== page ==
The Human Person: Created, Fallen, and Redeemed
Explore the classical, Christian vision of full human flourishing. This course proceeds from the perspective of natural law and thus sees human persons as a unity of body, soul, rational intellect, will, and passions who are created to find happiness in freedom through virtue and called by God to particular vocations. It also examines related dimensions of emotions and experience. Students will learn the dynamics of this integrative, holistic, and transformative vision in its biblical, theological, and philosophical grounding, as well as its embedding in biological, psychological, and socio-cultural contexts.
Human Flourishing in Life and Implications for Clinical Practice
Encounter models for the integration of the Christian vision of the human person into life in general and counseling praxis in particular. Drawing on the theological, philosophical, and psychological foundations of Catholic anthropology, the course examines the human, religious, and spiritual resources necessary for the mature discernment of vocation, the free exercise of virtue, the operation of reason, the cultivation of healthy relationships, the process of personal growth, the avenues of healing, and, ultimately, growth in faith, hope, and love.
Caring for the Human Person: Towards an Integrated Practice
Examine the emotional, passional, rational, sensory-perceptual, and cognitive dimensions of the human person. This course involves deep exploration of the integration of the theological, philosophical, and psychological grounding of the Catholic vision of the human person into aspects of clinical practice such as psychological evaluations and assessments, case conceptualization, and ongoing counseling of clients.
Holistic Flourishing and Integration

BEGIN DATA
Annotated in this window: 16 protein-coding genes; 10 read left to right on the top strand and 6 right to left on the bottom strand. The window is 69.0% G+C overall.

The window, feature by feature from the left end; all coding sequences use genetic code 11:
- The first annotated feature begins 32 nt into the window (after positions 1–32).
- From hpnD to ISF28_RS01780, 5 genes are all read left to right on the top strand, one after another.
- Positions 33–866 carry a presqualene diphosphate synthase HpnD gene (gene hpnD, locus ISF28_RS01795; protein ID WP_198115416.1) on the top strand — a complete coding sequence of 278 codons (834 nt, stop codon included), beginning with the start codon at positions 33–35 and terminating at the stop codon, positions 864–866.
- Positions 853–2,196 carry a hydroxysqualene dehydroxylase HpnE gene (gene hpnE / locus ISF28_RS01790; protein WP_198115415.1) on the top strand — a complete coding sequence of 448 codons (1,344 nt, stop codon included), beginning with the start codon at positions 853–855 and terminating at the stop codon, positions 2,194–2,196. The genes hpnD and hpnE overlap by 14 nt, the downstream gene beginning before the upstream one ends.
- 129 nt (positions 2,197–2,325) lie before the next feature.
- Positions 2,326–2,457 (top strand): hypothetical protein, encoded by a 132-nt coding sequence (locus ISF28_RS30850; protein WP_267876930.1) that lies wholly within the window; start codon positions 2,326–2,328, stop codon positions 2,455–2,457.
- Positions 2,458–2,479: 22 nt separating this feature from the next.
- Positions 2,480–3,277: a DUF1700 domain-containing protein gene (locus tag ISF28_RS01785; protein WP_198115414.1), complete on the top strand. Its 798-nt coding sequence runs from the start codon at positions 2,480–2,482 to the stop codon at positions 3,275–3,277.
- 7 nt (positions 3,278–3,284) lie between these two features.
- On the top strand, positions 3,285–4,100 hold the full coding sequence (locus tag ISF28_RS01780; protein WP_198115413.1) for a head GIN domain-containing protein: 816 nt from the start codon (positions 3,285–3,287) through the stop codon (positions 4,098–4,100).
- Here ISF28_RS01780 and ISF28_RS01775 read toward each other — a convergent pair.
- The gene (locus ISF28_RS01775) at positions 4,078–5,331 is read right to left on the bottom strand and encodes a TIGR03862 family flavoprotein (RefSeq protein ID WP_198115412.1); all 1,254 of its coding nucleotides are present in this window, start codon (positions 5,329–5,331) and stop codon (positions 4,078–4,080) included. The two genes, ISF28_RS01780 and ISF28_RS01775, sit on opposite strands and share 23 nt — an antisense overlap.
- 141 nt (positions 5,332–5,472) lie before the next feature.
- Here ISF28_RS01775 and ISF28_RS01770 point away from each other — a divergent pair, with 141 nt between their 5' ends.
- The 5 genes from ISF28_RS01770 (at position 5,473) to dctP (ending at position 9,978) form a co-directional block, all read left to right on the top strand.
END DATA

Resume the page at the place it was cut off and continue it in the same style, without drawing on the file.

Engage in the Christian vision of the human flourishing in terms of its conviction that the human person is an integrated unity designed to live in mutually enriching relationships with God and other persons in true freedom and happiness. Particular diagnoses, such as depression and anxiety, are considered from psychological, theological, and philosophical perspectives with a view towards the proper understanding of Catholic anthropology and its successful integration into clinical practice for the sake of client growth, healing, and flourishing.
Vocation and Virtue as Man and Woman
Reflect upon the nature and discernment of particular vocational states in life, asking what it means to receive and thrive in a call to be single, married, ordained, or consecrated. This course makes note of the comprehensive union of male and female in marriage as a natural and sacramental institution divinely ordained for the good of children, adults, families, and societies from the perspective of Catholic teaching as shaped by classical, legal, philosophical, biblical, and theological sources. The course involves the analysis of issues pertinent to clinical practice such as disorders and difficulties related to singleness, romance, marriage, and family.